Make sure your housing is reasonable. If you have unused rooms in your home, consider supplementing your income and sharing some of the living expenses by renting it out to a college student or vacationers. If you are renting and you will not incur additional expenses for breaking your lease, consider downsizing. Whether you own or rent, you are paying for every square inch in your home. Make sure you are using your space and if not, find a way to reduce your space to what you need or capitalize on it so you are not throwing away money.
How many vehicles do you own – and how many do you actually need? Consider eliminating extra vehicles or downsizing the vehicles you have to save money. For every vehicle you own, there are gas, maintenance, and insurance expenses. If you can make do with selling a vehicle, do it. Riding public transit, walking, and bicycles are great alternatives to owning a vehicle and these options cost way less in the long run. If getting rid of a vehicle is not an option, downsize what you have. Look for a car you can purchase outright to save yourself from a monthly car payment. Also, opt for a vehicle with good fuel economy and a good warranty. This will save you money on gas and help keep costs down when it comes time for maintenance and repairs.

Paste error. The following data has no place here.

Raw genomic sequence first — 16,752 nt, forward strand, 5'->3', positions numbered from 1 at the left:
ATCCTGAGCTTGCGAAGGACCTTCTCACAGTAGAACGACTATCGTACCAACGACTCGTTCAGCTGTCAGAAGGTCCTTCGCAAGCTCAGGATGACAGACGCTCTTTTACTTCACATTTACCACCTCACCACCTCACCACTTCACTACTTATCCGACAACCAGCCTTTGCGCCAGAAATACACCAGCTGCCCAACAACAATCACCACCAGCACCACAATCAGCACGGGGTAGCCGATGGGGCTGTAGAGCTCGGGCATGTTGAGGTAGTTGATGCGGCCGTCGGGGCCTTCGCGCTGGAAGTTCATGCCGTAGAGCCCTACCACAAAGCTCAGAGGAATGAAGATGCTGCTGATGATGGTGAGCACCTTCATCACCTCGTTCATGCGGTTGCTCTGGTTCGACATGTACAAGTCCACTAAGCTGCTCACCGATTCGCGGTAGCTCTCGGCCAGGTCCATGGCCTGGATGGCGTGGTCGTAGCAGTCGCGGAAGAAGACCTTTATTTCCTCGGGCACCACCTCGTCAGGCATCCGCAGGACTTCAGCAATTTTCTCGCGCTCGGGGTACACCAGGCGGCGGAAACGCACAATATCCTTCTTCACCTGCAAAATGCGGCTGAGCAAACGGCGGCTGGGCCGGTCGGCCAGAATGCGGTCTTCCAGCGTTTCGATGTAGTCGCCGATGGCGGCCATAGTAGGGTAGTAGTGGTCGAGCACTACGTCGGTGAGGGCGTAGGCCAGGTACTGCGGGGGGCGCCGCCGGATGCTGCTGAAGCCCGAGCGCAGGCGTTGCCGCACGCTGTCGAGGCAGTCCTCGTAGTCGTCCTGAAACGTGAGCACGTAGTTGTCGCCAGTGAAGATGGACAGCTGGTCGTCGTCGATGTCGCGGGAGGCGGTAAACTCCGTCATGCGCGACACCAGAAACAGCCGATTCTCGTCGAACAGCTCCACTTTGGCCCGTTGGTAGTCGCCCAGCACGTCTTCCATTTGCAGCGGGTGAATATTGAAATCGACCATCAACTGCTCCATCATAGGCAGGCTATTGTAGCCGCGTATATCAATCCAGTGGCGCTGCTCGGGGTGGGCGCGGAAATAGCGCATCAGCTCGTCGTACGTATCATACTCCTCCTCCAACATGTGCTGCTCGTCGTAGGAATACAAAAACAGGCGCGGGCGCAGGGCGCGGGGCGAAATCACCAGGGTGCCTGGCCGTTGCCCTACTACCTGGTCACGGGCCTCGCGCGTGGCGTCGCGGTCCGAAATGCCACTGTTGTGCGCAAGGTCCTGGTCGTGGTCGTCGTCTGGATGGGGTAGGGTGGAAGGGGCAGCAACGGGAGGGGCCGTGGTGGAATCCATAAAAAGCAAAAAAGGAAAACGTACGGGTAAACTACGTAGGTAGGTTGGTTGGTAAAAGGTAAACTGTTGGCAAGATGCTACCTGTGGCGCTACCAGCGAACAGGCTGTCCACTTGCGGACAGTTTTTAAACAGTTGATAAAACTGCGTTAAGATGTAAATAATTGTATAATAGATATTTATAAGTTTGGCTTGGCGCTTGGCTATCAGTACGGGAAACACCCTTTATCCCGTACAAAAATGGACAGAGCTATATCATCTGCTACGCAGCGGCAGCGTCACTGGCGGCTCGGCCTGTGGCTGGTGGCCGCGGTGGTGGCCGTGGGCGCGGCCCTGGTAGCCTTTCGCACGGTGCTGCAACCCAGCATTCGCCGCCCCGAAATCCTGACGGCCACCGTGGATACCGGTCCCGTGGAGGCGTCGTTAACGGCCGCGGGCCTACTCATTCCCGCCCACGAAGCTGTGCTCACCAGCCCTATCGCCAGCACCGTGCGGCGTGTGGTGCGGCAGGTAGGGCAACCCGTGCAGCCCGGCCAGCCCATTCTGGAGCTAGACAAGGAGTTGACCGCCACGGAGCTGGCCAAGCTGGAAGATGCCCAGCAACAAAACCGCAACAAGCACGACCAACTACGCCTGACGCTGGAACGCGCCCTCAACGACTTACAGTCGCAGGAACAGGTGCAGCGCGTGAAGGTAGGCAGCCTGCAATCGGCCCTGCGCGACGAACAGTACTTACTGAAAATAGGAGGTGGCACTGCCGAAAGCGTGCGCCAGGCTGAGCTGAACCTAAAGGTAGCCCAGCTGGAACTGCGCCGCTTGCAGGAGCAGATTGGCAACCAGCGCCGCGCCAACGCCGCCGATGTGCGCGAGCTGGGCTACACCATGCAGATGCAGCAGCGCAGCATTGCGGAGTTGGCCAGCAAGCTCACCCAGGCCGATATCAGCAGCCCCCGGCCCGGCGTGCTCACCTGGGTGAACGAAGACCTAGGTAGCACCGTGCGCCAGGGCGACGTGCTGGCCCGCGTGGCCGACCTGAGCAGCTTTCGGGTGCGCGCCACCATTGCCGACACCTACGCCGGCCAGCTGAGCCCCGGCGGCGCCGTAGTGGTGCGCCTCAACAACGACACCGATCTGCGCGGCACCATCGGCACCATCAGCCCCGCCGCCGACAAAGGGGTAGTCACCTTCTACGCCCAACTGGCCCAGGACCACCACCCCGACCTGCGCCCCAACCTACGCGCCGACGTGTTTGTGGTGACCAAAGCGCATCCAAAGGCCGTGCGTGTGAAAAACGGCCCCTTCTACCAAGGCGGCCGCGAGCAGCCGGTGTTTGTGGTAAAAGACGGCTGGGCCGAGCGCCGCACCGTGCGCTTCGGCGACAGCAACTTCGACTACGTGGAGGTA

Never go shopping without a plan. Impulse buys can turn a quick stop to the grocery store into a big expense. Whether you are shopping for food for the week or clothes for school, take the time to write a list of what you need. Plan your meals so you know exactly what ingredients you need to purchase. Think about what stores you need to go to and write down exactly what you need to buy at each. The most important part of intentional shopping is to stick to the list. If an item is not on the list, do not buy it. Even if you think you forgot to put it on the list, avoid any purchases you did not plan for. Wait until the next day. If you still think you need that impulse buy, return to the store and purchase that one item only. Chances are waiting will remove the impulse and you may realize you do not need the item after all, saving you money.